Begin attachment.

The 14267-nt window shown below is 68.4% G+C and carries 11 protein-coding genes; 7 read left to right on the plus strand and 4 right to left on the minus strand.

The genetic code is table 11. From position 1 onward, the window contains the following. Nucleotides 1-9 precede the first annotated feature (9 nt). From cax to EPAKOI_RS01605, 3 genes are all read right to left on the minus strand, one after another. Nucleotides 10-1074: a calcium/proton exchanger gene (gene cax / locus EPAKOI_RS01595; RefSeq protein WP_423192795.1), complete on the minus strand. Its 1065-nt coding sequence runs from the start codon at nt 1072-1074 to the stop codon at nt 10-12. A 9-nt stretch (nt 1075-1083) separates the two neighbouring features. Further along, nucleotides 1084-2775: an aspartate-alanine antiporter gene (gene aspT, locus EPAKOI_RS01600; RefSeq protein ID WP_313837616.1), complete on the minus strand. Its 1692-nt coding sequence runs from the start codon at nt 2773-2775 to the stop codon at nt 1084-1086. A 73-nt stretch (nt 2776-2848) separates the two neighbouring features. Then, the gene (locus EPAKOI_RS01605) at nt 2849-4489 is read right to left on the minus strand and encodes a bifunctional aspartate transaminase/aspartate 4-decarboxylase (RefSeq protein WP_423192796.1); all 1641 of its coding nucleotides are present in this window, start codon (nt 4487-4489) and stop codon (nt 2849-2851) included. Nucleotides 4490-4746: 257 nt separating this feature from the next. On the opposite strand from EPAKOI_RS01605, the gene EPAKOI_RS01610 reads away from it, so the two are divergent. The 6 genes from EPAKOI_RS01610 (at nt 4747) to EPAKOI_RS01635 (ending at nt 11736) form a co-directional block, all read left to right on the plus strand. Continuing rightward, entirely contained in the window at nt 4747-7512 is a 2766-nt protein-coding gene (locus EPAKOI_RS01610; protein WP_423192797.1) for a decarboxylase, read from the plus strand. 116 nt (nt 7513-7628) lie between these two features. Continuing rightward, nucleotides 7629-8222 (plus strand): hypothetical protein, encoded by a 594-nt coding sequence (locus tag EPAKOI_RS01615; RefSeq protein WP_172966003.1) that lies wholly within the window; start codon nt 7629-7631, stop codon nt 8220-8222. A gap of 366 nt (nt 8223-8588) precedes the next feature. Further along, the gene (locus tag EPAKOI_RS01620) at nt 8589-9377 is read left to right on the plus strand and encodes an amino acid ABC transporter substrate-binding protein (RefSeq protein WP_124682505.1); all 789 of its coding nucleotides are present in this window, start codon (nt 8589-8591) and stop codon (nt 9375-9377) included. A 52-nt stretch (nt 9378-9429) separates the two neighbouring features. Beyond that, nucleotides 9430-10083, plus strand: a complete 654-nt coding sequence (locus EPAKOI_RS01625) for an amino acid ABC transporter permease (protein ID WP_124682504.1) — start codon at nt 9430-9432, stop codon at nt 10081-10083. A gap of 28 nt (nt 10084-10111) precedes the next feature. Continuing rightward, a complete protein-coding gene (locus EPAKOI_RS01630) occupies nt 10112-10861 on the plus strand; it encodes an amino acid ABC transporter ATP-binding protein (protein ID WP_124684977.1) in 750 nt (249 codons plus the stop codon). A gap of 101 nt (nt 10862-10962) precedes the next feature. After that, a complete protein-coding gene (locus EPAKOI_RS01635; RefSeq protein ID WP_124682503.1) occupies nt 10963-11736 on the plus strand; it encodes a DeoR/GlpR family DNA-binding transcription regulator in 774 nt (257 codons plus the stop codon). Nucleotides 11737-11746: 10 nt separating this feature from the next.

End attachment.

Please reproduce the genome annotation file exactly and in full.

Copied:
The 14267-nt window shown below is 68.4% G+C and carries 11 protein-coding genes; 7 read left to right on the plus strand and 4 right to left on the minus strand.

The genetic code is table 11. From position 1 onward, the window contains the following. Nucleotides 1-9 precede the first annotated feature (9 nt). From cax to EPAKOI_RS01605, 3 genes are all read right to left on the minus strand, one after another. Nucleotides 10-1074: a calcium/proton exchanger gene (gene cax / locus EPAKOI_RS01595; RefSeq protein WP_423192795.1), complete on the minus strand. Its 1065-nt coding sequence runs from the start codon at nt 1072-1074 to the stop codon at nt 10-12. A 9-nt stretch (nt 1075-1083) separates the two neighbouring features. Further along, nucleotides 1084-2775: an aspartate-alanine antiporter gene (gene aspT, locus EPAKOI_RS01600; RefSeq protein ID WP_313837616.1), complete on the minus strand. Its 1692-nt coding sequence runs from the start codon at nt 2773-2775 to the stop codon at nt 1084-1086. A 73-nt stretch (nt 2776-2848) separates the two neighbouring features. Then, the gene (locus EPAKOI_RS01605) at nt 2849-4489 is read right to left on the minus strand and encodes a bifunctional aspartate transaminase/aspartate 4-decarboxylase (RefSeq protein WP_423192796.1); all 1641 of its coding nucleotides are present in this window, start codon (nt 4487-4489) and stop codon (nt 2849-2851) included. Nucleotides 4490-4746: 257 nt separating this feature from the next. On the opposite strand from EPAKOI_RS01605, the gene EPAKOI_RS01610 reads away from it, so the two are divergent. The 6 genes from EPAKOI_RS01610 (at nt 4747) to EPAKOI_RS01635 (ending at nt 11736) form a co-directional block, all read left to right on the plus strand. Continuing rightward, entirely contained in the window at nt 4747-7512 is a 2766-nt protein-coding gene (locus EPAKOI_RS01610; protein WP_423192797.1) for a decarboxylase, read from the plus strand. 116 nt (nt 7513-7628) lie between these two features. Continuing rightward, nucleotides 7629-8222 (plus strand): hypothetical protein, encoded by a 594-nt coding sequence (locus tag EPAKOI_RS01615; RefSeq protein WP_172966003.1) that lies wholly within the window; start codon nt 7629-7631, stop codon nt 8220-8222. A gap of 366 nt (nt 8223-8588) precedes the next feature. Further along, the gene (locus tag EPAKOI_RS01620) at nt 8589-9377 is read left to right on the plus strand and encodes an amino acid ABC transporter substrate-binding protein (RefSeq protein WP_124682505.1); all 789 of its coding nucleotides are present in this window, start codon (nt 8589-8591) and stop codon (nt 9375-9377) included. A 52-nt stretch (nt 9378-9429) separates the two neighbouring features. Beyond that, nucleotides 9430-10083, plus strand: a complete 654-nt coding sequence (locus EPAKOI_RS01625) for an amino acid ABC transporter permease (protein ID WP_124682504.1) — start codon at nt 9430-9432, stop codon at nt 10081-10083. A gap of 28 nt (nt 10084-10111) precedes the next feature. Continuing rightward, a complete protein-coding gene (locus EPAKOI_RS01630) occupies nt 10112-10861 on the plus strand; it encodes an amino acid ABC transporter ATP-binding protein (protein ID WP_124684977.1) in 750 nt (249 codons plus the stop codon). A gap of 101 nt (nt 10862-10962) precedes the next feature. After that, a complete protein-coding gene (locus EPAKOI_RS01635; RefSeq protein ID WP_124682503.1) occupies nt 10963-11736 on the plus strand; it encodes a DeoR/GlpR family DNA-binding transcription regulator in 774 nt (257 codons plus the stop codon). Nucleotides 11737-11746: 10 nt separating this feature from the next.